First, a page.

Google+ Pages, like Facebook Pages before them, let businesses and brands promote conversations related to products and services.
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Just over a hundred days after Google last provided an update on the status of Google+ for businesses, the company has introduced a way for companies to participate in its social network.
Google+ Pages, like Facebook Pages before them, provide businesses and brands with a place to promote conversations related to their products and services.
"For you and me, this means we can now hang out live with the local bike shop, or discuss our wardrobe with a favorite clothing line, or follow a band on tour," explained Vic Gundotra, SVP of social, in a blog post. "Google+ Pages give life to everything we find in the real world. And by adding them to circles, we can create lasting bonds with the pages (and people) that matter most."
Google is current rolling out Pages worldwide on Google+. If the service is not immediately available, it should be shortly.
When Google first launched Google+ over the summer, many businesses created personal Profiles to experiment with a service that many expected might eventually become a viable competitor to Facebook. Google tried to discourage this by shutting down business-oriented personal accounts. The company promised to adapt its social network to corporate participation.
With the launch of Pages, Christian Oestlein, a Google product manager, said in a Google+ post that he hopes the service will "[transform] the way we think about marketing."
Google Pages are designed to accommodate five basic types of entity: Local Business or Place; Product or Brand; Corporation, Institution, or Organization; Arts, Entertainment, or Sports; and Other.
Though similar to personal Google+ Profiles in many respects, Pages differ in several important ways. They're designed to provide Page owners with data about visitor demographics, posts that have been shared, use of Google's +1 button when associated with the Page, and related analytics information.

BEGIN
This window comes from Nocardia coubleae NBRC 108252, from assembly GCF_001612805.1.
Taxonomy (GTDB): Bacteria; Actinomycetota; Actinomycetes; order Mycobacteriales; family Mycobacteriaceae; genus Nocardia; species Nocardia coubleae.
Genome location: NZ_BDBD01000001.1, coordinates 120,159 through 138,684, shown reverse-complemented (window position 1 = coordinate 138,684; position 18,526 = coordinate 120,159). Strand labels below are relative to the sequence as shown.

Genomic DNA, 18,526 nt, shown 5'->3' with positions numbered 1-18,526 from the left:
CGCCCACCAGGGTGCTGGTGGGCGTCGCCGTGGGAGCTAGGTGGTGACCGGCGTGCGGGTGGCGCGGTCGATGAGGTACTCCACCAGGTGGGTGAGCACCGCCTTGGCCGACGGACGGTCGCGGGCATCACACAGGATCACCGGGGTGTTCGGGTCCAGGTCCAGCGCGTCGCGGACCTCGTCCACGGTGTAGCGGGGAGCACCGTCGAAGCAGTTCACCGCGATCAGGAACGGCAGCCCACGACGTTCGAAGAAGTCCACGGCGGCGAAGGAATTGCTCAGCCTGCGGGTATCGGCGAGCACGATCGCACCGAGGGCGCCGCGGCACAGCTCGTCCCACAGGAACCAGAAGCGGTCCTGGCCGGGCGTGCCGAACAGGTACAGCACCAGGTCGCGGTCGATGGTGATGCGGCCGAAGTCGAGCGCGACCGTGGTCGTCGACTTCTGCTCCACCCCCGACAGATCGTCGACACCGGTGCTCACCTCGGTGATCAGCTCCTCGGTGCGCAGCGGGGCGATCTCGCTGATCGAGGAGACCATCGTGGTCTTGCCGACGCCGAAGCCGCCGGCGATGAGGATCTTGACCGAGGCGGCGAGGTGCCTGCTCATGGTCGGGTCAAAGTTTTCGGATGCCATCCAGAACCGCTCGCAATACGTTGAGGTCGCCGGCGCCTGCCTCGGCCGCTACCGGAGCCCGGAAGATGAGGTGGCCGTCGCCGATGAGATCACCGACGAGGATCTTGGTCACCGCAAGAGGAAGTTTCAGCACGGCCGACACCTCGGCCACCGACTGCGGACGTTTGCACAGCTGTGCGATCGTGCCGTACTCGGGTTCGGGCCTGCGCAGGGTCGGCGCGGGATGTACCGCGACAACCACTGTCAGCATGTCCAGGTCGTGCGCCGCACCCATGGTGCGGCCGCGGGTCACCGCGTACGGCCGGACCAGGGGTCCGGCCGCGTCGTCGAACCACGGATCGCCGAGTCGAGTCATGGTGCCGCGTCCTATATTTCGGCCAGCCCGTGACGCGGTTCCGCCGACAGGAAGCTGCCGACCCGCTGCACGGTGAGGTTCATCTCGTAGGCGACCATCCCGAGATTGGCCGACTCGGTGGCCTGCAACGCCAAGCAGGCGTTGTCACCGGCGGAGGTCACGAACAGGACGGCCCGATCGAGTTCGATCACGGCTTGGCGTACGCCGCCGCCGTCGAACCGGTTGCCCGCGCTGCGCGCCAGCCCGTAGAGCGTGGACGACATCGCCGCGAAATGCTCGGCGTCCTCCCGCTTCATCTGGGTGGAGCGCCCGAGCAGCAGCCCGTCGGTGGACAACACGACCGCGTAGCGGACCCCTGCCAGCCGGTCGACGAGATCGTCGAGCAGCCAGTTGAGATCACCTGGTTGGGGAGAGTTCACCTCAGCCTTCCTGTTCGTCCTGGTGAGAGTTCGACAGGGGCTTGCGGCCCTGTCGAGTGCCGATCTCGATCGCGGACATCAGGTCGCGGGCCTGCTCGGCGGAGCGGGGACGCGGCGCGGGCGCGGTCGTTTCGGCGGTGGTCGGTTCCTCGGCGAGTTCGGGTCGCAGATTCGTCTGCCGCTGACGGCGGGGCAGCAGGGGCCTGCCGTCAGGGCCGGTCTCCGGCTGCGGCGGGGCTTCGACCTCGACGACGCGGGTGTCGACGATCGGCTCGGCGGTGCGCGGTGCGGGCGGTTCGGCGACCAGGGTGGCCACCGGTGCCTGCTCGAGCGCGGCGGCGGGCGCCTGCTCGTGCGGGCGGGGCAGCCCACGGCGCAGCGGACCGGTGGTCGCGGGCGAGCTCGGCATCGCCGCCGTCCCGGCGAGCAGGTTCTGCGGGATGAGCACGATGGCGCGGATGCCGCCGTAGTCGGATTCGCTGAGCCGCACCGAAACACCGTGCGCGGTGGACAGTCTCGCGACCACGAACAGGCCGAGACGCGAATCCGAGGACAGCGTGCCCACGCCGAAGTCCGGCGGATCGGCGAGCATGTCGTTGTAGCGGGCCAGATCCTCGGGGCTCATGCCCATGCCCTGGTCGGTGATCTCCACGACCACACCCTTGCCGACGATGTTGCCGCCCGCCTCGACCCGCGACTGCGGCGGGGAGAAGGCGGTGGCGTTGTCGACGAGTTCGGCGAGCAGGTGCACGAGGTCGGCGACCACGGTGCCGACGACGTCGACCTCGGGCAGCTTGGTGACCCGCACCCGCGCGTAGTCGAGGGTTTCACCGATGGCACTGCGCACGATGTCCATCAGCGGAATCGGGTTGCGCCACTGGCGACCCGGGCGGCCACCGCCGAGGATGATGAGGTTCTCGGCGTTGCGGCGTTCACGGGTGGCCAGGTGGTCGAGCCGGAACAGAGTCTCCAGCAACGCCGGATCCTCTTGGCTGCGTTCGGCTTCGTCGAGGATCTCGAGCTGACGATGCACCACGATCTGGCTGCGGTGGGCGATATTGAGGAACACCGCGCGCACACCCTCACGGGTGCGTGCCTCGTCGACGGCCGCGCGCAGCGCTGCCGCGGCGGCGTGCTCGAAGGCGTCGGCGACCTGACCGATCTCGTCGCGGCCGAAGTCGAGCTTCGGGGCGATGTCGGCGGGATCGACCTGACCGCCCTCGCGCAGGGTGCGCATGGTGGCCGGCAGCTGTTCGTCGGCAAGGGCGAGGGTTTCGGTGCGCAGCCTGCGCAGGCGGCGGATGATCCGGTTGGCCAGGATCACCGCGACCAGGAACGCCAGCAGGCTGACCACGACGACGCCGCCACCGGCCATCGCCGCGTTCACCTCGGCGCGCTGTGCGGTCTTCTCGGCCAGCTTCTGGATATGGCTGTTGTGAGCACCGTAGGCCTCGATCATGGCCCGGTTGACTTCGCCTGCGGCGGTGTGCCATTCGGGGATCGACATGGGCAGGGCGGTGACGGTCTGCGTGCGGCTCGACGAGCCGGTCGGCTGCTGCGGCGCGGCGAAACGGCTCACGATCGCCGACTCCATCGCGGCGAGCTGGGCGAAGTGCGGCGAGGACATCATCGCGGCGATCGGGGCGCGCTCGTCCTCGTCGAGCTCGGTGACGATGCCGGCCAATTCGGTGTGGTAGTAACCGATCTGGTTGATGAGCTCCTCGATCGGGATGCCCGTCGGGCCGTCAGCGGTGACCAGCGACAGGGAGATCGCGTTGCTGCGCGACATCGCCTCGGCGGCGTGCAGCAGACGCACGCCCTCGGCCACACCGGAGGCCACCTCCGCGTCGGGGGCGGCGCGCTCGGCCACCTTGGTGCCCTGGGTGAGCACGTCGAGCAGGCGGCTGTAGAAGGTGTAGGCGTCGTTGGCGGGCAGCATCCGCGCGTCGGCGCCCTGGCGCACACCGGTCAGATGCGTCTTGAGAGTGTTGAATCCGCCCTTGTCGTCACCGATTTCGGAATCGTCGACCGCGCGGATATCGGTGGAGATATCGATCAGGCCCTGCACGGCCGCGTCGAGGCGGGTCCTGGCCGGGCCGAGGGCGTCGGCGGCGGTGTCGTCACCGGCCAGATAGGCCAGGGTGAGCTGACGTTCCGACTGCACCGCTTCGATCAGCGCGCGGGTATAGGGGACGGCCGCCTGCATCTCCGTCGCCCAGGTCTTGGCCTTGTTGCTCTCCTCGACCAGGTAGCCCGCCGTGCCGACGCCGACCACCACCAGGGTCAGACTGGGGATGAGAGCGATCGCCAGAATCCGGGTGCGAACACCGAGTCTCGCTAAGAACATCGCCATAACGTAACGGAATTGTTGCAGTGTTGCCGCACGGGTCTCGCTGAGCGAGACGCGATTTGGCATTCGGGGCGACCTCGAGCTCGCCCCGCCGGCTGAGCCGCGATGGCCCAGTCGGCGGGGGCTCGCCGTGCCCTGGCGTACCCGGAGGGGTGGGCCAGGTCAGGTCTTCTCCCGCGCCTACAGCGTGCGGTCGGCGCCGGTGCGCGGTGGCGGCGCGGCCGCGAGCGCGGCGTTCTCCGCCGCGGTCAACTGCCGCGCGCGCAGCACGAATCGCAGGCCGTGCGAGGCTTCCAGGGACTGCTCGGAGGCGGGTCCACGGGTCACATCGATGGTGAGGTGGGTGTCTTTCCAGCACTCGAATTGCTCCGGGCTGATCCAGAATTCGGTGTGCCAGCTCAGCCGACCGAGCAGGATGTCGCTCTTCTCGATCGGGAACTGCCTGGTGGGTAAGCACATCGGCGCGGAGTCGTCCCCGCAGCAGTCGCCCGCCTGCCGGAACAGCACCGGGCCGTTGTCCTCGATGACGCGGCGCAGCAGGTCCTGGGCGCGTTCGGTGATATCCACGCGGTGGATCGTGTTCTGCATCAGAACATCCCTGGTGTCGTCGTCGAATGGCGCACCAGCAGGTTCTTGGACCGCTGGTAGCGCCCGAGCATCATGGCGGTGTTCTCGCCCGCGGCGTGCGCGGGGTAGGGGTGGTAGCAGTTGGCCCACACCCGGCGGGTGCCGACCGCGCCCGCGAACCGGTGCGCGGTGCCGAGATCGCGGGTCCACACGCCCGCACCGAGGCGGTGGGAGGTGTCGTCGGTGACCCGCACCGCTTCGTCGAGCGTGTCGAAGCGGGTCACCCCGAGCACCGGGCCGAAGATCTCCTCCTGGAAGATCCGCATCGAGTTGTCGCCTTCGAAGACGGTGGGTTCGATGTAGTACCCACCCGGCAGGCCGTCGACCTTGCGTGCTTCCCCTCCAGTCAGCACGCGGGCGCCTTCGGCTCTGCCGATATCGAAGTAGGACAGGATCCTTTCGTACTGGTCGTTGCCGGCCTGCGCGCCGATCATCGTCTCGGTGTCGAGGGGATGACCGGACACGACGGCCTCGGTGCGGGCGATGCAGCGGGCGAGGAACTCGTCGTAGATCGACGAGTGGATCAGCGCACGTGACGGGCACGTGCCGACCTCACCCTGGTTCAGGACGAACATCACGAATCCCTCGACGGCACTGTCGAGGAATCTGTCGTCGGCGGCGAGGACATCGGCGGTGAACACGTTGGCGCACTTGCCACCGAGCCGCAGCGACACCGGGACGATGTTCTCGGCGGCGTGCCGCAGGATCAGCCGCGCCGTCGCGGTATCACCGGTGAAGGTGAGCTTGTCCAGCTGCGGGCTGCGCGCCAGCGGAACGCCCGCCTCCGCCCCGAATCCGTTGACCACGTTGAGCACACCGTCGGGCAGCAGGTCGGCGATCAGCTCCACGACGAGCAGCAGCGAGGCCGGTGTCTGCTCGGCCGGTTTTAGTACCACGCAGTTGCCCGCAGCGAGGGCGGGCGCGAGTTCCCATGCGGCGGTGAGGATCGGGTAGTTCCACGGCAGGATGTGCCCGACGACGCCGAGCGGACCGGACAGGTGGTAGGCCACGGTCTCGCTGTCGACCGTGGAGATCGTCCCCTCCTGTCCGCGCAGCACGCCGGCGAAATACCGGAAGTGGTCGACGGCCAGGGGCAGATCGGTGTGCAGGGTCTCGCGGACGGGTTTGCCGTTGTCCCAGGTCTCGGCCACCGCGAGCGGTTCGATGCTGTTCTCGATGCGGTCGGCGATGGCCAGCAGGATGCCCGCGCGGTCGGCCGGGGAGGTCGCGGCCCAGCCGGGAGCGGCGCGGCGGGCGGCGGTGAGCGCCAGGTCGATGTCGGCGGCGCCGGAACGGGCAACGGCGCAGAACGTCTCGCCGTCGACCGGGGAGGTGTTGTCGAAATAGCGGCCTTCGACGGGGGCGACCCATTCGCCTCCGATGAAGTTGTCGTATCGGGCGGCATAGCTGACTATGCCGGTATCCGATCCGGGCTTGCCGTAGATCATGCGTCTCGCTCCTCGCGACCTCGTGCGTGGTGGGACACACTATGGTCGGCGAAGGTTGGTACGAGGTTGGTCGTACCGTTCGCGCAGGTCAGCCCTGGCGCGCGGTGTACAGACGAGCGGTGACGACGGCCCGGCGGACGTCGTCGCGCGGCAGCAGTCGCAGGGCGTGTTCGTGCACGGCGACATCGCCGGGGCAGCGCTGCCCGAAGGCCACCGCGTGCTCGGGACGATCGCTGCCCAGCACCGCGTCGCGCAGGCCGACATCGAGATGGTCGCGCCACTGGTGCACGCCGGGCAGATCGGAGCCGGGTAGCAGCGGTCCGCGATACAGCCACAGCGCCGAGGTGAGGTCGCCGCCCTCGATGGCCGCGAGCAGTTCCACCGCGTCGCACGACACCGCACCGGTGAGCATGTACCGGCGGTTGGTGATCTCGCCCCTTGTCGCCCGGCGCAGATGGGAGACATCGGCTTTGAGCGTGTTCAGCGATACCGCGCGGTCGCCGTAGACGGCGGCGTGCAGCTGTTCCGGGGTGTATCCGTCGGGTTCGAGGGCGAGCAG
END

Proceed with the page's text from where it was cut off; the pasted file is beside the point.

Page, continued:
Specifically, they differ as follows: Pages cannot add a person to a circle unless that person has already added the Page or mentioned it. Unlike Profiles, Pages do not have to represent a unique individual. The default privacy setting for Pages is public. Pages can have their own +1 button but they cannot endorse other pages or websites with a +1 vote. Pages cannot play Google+ Games. Pages lack the option to share to an extended circle. Pages don't receive notifications and cannot participate in a mobile device Hangout. And Local Pages have extra location data associated with them.
Google is providing businesses with tools to help promote their presence on Google+. These include: a Google+ badge; the +1 button and Social Extensions to connect +1 buttons on websites back to a Google+ Page; and Direct Connect, through which users can employ the "+" character as a search operator to restrict queries to Google+ content.
Google hasn't quite matched Facebook in terms of administrative options--Google+ Pages don't yet support multiple administrators, for example--but better management tools can be expected in time.
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